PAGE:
While scenario planning has long been used to assess possibilities years in advance, today’s technology has evolved into tools capable of visualizing and planning future events that may be just months ahead – or even less, as this article from The Economist points out:
“Rather than dusting off their scenarios annually, businesses told us they were using them in weekly decision-making. … Companies seem to be bringing in a wider range of voices than usual to create their scenarios, as the pandemic disrupts everything from supply chains to human resources. This can also improve the buy-in around the resulting decisions.”
PwC’s research shows a smaller but still significant number of healthcare provider executives plan to invest in simulation technologies: 23 percent fall in this camp, or nearly one in four.
While modeling explores behaviors and scenario planning helps develop frameworks for decision-making, simulation helps to see how various “players” will act and react within that framework. The authors of this research published in The Scientific World Journal explain it well:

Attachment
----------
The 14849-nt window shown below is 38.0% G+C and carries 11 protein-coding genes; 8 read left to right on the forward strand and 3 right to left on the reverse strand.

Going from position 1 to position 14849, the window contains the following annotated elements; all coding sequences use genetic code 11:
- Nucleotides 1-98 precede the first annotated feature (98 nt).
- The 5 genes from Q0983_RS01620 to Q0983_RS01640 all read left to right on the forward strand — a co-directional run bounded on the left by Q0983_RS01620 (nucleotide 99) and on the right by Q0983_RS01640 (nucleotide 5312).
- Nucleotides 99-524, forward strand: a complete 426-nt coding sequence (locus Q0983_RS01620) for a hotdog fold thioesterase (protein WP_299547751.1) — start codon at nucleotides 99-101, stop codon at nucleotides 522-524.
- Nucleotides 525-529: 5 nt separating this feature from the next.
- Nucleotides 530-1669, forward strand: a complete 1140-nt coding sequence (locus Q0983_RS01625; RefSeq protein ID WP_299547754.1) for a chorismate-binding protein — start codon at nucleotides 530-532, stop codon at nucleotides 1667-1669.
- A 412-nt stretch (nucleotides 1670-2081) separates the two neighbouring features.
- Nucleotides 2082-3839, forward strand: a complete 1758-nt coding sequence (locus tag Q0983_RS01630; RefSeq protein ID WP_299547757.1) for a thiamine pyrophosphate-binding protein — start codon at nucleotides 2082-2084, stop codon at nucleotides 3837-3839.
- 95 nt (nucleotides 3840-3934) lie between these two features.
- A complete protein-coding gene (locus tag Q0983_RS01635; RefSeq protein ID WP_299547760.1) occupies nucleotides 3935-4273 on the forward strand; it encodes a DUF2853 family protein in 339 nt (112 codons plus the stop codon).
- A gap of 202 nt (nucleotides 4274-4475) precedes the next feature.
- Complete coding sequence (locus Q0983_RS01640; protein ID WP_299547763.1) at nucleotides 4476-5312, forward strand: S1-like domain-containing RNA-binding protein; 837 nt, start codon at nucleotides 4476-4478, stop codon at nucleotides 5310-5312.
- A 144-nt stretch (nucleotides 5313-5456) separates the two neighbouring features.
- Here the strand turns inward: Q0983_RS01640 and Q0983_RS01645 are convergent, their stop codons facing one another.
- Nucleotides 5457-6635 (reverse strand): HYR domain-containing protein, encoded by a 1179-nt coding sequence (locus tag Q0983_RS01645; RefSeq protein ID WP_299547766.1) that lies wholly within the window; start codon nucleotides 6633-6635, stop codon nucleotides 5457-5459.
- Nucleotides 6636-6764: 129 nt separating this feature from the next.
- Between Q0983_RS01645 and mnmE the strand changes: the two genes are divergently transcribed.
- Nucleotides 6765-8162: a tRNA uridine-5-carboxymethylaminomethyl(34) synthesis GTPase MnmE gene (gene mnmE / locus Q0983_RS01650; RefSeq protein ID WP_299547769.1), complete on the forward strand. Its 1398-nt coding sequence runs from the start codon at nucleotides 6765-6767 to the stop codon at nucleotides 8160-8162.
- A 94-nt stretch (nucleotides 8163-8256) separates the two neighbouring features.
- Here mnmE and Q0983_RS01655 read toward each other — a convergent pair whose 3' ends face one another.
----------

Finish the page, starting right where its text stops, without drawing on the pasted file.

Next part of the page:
“Having defined the parameters of the future and the ‘What if’ elements that need consideration, the organisation needs to “Play out” the landscape to understand the future actions of competitors and stakeholders and how they can be responded to, shaped or exploited. This is where the simulation process is used.”
Findings from that same study show that even before the pandemic, the potential value of an efficiently managed healthcare supply chain could be as high as 12 percent of a hospital’s entire operating costs. Simulation provides important windows into possible results of changes across various conditions, enabling better planning, readiness and overall supply chain management.
Driving Better Decisions by Focusing on Patient Demand
With the accessibility of cloud-based AI and machine learning platforms, the technology for all the above is here and quickly gaining traction. For the technology’s value to be maximized, however, the ability to integrate and enrich each calculation with the right data is, without question, equally important. That brings me back to a point I mentioned earlier – the importance of patient demand.
Industry guru Vance Moore, Healthcare Advisor at RocketStop and Former President of Business Integration at Mercy, is a long-time advocate for reconsidering the paradigm that supply chain begins with product flow.